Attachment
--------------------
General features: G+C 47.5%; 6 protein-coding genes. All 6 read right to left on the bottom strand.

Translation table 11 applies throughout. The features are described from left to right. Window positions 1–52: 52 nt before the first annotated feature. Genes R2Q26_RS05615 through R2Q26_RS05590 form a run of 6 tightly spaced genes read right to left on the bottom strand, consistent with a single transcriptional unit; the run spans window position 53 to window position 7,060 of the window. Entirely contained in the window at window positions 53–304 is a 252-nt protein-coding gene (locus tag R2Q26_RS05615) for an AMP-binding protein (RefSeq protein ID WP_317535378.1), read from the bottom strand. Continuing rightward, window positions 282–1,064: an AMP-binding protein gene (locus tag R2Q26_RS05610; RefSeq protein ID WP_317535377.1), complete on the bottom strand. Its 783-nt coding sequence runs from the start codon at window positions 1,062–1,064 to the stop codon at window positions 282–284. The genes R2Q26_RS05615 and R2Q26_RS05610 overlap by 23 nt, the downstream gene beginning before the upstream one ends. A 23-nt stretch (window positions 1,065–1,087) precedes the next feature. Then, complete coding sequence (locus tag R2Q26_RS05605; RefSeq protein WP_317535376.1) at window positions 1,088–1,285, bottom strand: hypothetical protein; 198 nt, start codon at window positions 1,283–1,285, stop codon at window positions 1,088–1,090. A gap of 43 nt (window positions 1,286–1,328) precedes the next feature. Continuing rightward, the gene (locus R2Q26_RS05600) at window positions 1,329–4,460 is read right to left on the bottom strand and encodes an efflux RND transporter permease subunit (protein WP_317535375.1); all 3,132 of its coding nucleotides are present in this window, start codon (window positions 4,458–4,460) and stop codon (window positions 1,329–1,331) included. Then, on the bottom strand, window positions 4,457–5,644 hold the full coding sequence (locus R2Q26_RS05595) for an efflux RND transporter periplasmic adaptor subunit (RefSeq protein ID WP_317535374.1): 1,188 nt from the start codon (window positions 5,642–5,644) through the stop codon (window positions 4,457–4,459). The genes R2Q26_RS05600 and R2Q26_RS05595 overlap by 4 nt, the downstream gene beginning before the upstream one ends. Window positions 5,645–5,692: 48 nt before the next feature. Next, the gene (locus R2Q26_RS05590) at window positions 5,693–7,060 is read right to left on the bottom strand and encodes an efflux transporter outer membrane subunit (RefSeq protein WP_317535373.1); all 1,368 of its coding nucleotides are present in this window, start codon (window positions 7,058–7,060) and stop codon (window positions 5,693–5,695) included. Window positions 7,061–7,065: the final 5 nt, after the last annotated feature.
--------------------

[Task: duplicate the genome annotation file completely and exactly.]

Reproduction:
General features: G+C 47.5%; 6 protein-coding genes. All 6 read right to left on the bottom strand.

Translation table 11 applies throughout. The features are described from left to right. Window positions 1–52: 52 nt before the first annotated feature. Genes R2Q26_RS05615 through R2Q26_RS05590 form a run of 6 tightly spaced genes read right to left on the bottom strand, consistent with a single transcriptional unit; the run spans window position 53 to window position 7,060 of the window. Entirely contained in the window at window positions 53–304 is a 252-nt protein-coding gene (locus tag R2Q26_RS05615) for an AMP-binding protein (RefSeq protein ID WP_317535378.1), read from the bottom strand. Continuing rightward, window positions 282–1,064: an AMP-binding protein gene (locus tag R2Q26_RS05610; RefSeq protein ID WP_317535377.1), complete on the bottom strand. Its 783-nt coding sequence runs from the start codon at window positions 1,062–1,064 to the stop codon at window positions 282–284. The genes R2Q26_RS05615 and R2Q26_RS05610 overlap by 23 nt, the downstream gene beginning before the upstream one ends. A 23-nt stretch (window positions 1,065–1,087) precedes the next feature. Then, complete coding sequence (locus tag R2Q26_RS05605; RefSeq protein WP_317535376.1) at window positions 1,088–1,285, bottom strand: hypothetical protein; 198 nt, start codon at window positions 1,283–1,285, stop codon at window positions 1,088–1,090. A gap of 43 nt (window positions 1,286–1,328) precedes the next feature. Continuing rightward, the gene (locus R2Q26_RS05600) at window positions 1,329–4,460 is read right to left on the bottom strand and encodes an efflux RND transporter permease subunit (protein WP_317535375.1); all 3,132 of its coding nucleotides are present in this window, start codon (window positions 4,458–4,460) and stop codon (window positions 1,329–1,331) included. Then, on the bottom strand, window positions 4,457–5,644 hold the full coding sequence (locus R2Q26_RS05595) for an efflux RND transporter periplasmic adaptor subunit (RefSeq protein ID WP_317535374.1): 1,188 nt from the start codon (window positions 5,642–5,644) through the stop codon (window positions 4,457–4,459). The genes R2Q26_RS05600 and R2Q26_RS05595 overlap by 4 nt, the downstream gene beginning before the upstream one ends. Window positions 5,645–5,692: 48 nt before the next feature. Next, the gene (locus R2Q26_RS05590) at window positions 5,693–7,060 is read right to left on the bottom strand and encodes an efflux transporter outer membrane subunit (RefSeq protein WP_317535373.1); all 1,368 of its coding nucleotides are present in this window, start codon (window positions 7,058–7,060) and stop codon (window positions 5,693–5,695) included. Window positions 7,061–7,065: the final 5 nt, after the last annotated feature.